Google Slides for Interactive Stories
There are many similarities between Google Slides, PowerPoint, and Keynote. There are several advanced features in PowerPoint and Keynote that are not yet available in Google Slides. One feature that is available in Google Slides, which is also available in PowerPoint and Keynote, makes it a good application for creating interactive slides and stories. This feature allows us to create links to slides. We will use this feature to develop parts of our interactive story.
I will be taking a different spin on the tale of the "Three Little Pigs". The focus is not on the story but on the skills. What you learn here can be applied to other interactive presentations. Interactive slides can be used with research topics in content areas like science, math, history, and social studies.
I've found that fewer tools and options are often better. Students often spend a great deal of time testing different transitions and animations when they use PowerPoint and Keynote. This interferes with creating and finishing their product on time.
Why Google Slides?
There are several reasons why I like Google Slides for interactive stories. We can add images and video from the Internet and YouTube with ease. Slides tap into the power of Google search to find the right image. It also taps into YouTube and the billions of videos in its library. Google Slides and Google Chrome work together to provide a variety of tools that can be installed through the Chrome Web Store. Many of these applications and extensions can be used to create and add media content to slides.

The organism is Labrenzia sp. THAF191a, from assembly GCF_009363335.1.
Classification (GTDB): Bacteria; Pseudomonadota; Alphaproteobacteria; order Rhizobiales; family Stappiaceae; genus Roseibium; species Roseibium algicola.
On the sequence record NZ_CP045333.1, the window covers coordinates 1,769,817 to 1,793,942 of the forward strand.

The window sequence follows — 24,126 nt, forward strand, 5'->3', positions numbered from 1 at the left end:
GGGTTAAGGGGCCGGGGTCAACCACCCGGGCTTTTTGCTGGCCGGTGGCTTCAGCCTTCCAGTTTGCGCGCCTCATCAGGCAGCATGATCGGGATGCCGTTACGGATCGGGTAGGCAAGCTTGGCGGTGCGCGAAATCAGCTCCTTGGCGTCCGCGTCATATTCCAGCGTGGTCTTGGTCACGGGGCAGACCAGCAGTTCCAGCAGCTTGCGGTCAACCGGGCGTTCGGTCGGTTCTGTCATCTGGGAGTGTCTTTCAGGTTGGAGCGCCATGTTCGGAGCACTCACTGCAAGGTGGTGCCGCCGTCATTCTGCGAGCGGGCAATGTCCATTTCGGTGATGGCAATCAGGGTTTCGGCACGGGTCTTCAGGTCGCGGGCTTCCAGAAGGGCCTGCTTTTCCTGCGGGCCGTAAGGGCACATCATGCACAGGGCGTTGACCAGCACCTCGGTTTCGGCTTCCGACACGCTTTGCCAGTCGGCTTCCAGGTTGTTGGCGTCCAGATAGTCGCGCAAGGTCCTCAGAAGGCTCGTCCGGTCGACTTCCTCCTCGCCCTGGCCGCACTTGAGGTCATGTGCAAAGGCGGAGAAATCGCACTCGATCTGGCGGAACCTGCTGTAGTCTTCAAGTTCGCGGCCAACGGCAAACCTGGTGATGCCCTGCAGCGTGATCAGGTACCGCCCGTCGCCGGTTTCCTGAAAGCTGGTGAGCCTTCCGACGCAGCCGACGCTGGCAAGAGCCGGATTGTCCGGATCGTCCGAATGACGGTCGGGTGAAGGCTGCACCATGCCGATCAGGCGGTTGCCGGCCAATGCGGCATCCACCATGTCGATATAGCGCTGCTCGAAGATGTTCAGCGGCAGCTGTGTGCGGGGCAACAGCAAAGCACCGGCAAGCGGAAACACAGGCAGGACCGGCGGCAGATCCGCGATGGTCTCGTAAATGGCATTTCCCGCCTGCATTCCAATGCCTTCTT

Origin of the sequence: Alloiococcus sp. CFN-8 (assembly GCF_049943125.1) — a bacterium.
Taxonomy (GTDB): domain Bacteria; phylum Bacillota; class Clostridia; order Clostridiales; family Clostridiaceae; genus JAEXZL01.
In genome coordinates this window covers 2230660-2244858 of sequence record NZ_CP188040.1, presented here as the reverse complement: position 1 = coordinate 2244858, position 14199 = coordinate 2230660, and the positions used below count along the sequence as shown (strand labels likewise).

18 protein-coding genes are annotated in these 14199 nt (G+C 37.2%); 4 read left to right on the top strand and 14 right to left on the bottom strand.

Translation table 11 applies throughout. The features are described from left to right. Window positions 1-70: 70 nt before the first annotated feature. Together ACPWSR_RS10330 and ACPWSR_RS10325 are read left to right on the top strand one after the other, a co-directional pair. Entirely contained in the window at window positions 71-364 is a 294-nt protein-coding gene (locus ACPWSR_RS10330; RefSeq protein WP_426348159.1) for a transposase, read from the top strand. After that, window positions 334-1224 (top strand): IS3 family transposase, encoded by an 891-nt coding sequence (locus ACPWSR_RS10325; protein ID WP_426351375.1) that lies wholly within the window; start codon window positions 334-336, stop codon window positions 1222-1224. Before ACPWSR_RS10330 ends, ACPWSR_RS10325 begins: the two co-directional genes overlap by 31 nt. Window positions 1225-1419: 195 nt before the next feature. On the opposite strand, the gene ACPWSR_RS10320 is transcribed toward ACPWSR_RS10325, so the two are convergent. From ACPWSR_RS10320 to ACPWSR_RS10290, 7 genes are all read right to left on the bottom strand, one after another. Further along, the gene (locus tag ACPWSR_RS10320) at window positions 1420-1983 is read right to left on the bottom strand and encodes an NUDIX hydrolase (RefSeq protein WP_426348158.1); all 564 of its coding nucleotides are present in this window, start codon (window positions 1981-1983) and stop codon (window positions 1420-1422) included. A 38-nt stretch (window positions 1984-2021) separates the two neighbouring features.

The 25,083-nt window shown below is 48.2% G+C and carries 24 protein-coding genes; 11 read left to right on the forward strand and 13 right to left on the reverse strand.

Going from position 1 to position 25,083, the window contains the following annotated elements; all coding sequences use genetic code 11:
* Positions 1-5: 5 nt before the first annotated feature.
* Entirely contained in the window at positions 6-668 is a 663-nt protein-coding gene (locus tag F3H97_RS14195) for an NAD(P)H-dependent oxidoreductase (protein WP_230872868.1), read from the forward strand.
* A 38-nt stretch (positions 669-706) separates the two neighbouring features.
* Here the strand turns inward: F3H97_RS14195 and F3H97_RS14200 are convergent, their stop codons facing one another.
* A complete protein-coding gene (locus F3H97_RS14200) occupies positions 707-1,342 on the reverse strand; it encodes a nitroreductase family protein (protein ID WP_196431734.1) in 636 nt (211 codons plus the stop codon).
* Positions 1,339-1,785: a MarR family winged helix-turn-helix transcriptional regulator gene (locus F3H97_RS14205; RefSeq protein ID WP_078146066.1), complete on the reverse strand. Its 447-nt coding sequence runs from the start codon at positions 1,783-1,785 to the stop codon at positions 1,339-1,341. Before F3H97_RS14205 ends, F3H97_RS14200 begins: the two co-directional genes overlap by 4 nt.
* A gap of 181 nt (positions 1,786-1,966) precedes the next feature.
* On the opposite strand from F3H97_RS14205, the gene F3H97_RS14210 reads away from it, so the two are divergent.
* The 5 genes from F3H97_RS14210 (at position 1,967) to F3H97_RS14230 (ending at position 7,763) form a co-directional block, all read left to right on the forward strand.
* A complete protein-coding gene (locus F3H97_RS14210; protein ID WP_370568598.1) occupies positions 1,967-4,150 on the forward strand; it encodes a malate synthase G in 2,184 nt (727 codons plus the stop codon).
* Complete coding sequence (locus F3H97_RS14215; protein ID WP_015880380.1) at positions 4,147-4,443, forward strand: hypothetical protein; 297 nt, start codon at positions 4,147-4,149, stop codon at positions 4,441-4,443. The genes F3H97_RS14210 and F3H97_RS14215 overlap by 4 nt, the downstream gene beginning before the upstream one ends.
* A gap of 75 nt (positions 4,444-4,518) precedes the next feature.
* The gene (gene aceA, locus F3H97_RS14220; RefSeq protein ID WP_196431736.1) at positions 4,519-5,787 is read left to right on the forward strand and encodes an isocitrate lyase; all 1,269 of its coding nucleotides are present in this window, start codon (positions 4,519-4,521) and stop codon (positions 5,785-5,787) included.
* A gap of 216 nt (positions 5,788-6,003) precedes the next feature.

Slides are saved in the Google Cloud and can be accessed anywhere on most devices. Google Slides, like most Google applications, can be shared with others and used in collaborative environments. This provides opportunities for students to work on one slideshow at the same time using separate computers or devices. Google Slides is available as an app for a variety of devices like smartphones and tablets.
Story Telling with Google Slides
Storyboarding with images and illustrations makes it easy for students to develop stories with rich media before, during, and after the writing process. Storyboarding with Google Slides is easy because we can access and insert a variety of images from the Internet.
During the first part of the lesson, we will learn how to layout a storyboard with images. This part can be done with students in an "I do, we do, you do" format. Teachers can also set the initial story starter and distribute it to students through a learning management system or Google Classroom.
The interactive part of the story will take place when we get to a point where I feel students need to take over and finish the story with their own perspective on what happens in the rest of the story. The point where students take over depends on the concepts we want the students to learn and apply.
The images inserted through Google Slides do not violate copyright law because the search through Google Slides filters for images in the public domain or Creative Commons.